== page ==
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The view from Pakistan: What I’ve learnt from the climate crisis frontline

Adventurer, travel writer and our correspondent Ian Packham reflects back on his journey across Pakistan, exploring what his expedition says about our approach to the climate crisis and where we go from here. 

Despite all the imagery, I’ve always found the climate crisis a difficult subject to visualise. The statistics might have told me one thing, but my imagination simply couldn’t bring alive more carbon dioxide in the atmosphere or a rise in temperature of 1.5°C.

That’s probably why broadcast images of the impact of climate change: drought, floods, hurricanes and wildfires manage to make such an impact, at least in the short term.

The climate crisis can seem too big for any individual to do anything about, leaving it up to our elected representatives to do the right thing for the future, even if it isn’t necessarily the right thing for the present. It’s not a position politicians like being in.

The danger of undertaking a journey spanning some 1,200 miles (3,000 km) is similar. It doesn’t come, despite what you might think, from hard-line religious fanatics or anti-western sentiment. It comes from seeing too much. Too many melting glaciers, too many fields devastated by flooding and too many waterways clogged with plastic waste.

But the effects of the climate crisis can be very personal. Beyond the big numbers – of 33 million displaced by Pakistan’s floods for instance – are at best lost hopes and dreams. At worst lost lives and livelihoods.

Pakistan was chosen for my journey because of its varied landscapes. In other words, the country’s people face every impact of climate change going, and are responsible for causing none of them. It could have been Cuba, Nigeria, or Bangladesh. Few nations are now safe from the impact of the climate emergency. Pakistan represents them all.

Travelling across Pakistan has been energy sapping at times and emotionally draining. To see first-hand the impact of climate change on a country and its people, in the here and now, has been fascinating and depressing in equal measure.

In my first post, from the Karakorum, I highlighted the fact that a 1.5°C rise in global temperatures would likely wipe out the region’s 7,000 glaciers, and the lives and livelihoods of the millions who depend on them. Now the ‘keep 1.5 alive’ pledge is close to dead. Formal reports make it clear that limiting global temperature rises to this degree is now near to impossible. Quietly, climate scientists have been saying this for some time, but didn’t want to run the risk of triggering a ‘what’s the point’ response from politicians and the public.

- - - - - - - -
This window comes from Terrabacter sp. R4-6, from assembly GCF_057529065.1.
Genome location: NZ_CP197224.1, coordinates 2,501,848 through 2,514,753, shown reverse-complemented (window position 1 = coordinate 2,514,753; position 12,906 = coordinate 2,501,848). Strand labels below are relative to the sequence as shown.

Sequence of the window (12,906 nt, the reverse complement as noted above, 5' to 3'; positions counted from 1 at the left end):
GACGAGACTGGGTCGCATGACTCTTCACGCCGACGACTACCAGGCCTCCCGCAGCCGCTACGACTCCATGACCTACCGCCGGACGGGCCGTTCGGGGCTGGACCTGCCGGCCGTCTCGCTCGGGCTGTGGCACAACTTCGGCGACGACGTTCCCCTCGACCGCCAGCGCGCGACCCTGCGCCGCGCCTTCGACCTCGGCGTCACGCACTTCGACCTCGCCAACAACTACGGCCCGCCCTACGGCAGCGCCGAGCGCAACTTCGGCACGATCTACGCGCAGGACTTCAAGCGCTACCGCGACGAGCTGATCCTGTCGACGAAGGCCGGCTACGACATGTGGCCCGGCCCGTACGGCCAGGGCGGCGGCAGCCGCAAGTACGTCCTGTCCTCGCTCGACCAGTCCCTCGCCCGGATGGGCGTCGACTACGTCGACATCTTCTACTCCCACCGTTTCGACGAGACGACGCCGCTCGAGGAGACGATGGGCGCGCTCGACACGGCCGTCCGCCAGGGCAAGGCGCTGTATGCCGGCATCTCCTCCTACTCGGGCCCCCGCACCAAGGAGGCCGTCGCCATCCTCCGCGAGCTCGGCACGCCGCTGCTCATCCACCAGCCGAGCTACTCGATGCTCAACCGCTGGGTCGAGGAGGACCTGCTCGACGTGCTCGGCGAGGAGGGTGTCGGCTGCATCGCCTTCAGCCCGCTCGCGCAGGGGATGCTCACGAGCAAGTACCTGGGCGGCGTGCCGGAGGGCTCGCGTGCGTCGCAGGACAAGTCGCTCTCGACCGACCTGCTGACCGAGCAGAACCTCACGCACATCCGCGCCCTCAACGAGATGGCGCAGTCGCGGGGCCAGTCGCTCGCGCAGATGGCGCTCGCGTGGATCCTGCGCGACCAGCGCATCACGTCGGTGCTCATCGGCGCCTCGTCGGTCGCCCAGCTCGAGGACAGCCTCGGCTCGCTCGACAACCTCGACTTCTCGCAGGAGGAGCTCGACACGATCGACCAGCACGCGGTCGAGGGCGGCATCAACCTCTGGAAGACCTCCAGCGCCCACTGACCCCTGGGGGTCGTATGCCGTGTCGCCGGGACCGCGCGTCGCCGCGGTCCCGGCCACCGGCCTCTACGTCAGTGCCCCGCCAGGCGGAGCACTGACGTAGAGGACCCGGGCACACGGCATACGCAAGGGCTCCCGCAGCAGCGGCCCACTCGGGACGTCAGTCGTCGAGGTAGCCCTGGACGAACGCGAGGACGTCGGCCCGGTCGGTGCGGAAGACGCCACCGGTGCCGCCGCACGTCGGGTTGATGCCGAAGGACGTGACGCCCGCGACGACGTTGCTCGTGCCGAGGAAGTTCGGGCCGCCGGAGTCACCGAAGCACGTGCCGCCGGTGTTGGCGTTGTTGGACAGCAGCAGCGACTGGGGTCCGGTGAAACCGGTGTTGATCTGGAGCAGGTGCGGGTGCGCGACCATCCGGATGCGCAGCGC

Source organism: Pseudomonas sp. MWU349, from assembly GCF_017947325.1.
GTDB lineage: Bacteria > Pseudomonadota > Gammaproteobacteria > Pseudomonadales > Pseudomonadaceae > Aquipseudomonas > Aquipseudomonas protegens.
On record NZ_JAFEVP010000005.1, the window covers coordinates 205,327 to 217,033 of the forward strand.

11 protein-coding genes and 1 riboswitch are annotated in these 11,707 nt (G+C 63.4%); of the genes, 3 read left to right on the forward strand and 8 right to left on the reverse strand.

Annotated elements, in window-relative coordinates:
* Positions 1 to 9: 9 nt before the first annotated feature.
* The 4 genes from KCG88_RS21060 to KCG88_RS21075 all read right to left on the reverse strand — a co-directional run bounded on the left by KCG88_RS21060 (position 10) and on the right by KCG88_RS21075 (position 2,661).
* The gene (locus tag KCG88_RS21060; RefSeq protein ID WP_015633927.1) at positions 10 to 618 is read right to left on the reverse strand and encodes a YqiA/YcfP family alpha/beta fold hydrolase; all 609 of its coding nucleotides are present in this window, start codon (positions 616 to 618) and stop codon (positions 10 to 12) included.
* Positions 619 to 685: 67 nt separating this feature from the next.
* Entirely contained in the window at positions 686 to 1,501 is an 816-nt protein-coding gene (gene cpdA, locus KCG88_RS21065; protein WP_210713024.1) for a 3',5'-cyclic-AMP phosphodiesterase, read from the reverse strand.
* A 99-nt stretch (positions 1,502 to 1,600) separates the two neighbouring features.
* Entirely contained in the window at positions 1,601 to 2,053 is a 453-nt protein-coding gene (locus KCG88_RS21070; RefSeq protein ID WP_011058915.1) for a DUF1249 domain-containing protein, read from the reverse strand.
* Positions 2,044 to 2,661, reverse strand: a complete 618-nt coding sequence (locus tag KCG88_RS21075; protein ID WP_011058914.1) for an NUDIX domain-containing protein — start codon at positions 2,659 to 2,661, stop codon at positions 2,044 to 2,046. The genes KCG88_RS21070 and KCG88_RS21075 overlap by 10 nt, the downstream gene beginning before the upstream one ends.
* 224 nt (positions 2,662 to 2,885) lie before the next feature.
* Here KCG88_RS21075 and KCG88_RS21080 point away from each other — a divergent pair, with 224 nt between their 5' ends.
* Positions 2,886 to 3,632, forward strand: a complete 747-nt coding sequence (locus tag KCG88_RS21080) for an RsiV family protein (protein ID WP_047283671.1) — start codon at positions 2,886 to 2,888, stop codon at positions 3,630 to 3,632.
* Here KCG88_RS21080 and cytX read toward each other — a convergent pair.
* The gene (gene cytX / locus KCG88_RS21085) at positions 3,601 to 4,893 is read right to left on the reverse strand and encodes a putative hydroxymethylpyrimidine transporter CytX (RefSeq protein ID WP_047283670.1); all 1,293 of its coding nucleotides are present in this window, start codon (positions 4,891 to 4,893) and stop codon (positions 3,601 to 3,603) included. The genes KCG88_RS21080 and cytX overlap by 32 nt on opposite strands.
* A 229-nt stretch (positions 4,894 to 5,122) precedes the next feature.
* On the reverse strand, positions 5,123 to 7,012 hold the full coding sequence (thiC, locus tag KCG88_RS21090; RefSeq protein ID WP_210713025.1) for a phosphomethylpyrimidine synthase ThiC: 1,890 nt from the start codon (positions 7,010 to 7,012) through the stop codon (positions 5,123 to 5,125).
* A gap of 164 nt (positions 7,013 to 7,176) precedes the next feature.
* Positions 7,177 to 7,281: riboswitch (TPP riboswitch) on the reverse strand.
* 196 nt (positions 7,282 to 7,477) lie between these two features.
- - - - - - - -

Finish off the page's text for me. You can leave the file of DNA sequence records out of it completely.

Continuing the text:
We can learn from Pakistan. Lying within Asia’s earthquake zone, it’s a country used to dealing with natural disasters. It now finds itself at the forefront of the fight against climate change through no real fault of its own.

Considering it in the round, Pakistan is dealing admirably well with its limited resources, although as the floods of August 2022 have shown, there is only so much and so far any individual country can go.

The uncontrolled wildfires of Australia and the US prove that just as well, while the growing economic might of China and India did not stop either of these nations facing flooding and heatwaves respectively.

When it comes to a global problem like the climate crisis, it’s clear only a united international response can work. It’s also clear there is no silver bullet – no single thing we can do is going to solve the problem. It’s going to take effort, and just about everything we’ve got in our arsenal, from planting more trees to adapting the way we live. Now is not the time to give up, but to double down on our efforts, which those that lead us seem to be slowly coming to realise too.

If I were to sum up my experiences into a few words they might be sun, water and trees. Each plays a significant part in the world which swirled around me and in the battle at hand to minimise the impact of the climate crisis on some of the world’s poorest people.

If my travels through Pakistan from north to south, across mountains, plains, desert, wetland and coast have highlighted one overarching fact it is this: the natural world never used to need us. Now it does. And through the flood defences, shade and jobs it provides for us we need nature just as much, more now than ever. We must do everything we can to preserve what’s left, and we’ve got no time to lose.

Revisit Ian Packham’s previous dispatches from Pakistan: 
Karakorum – The climate change frontline

New lakes form another risk in Karakorum

Is sustainable development possible?

The environment in Pakistan’s cities

Green shoots in Pakistan’s climate adaptation and resilience

Encountering the deadly Indus floods head on

Why our ancestors had it right all along

An uncertain future for Pakistan’s wetlands

Are urban forests the answer to overheating cities?

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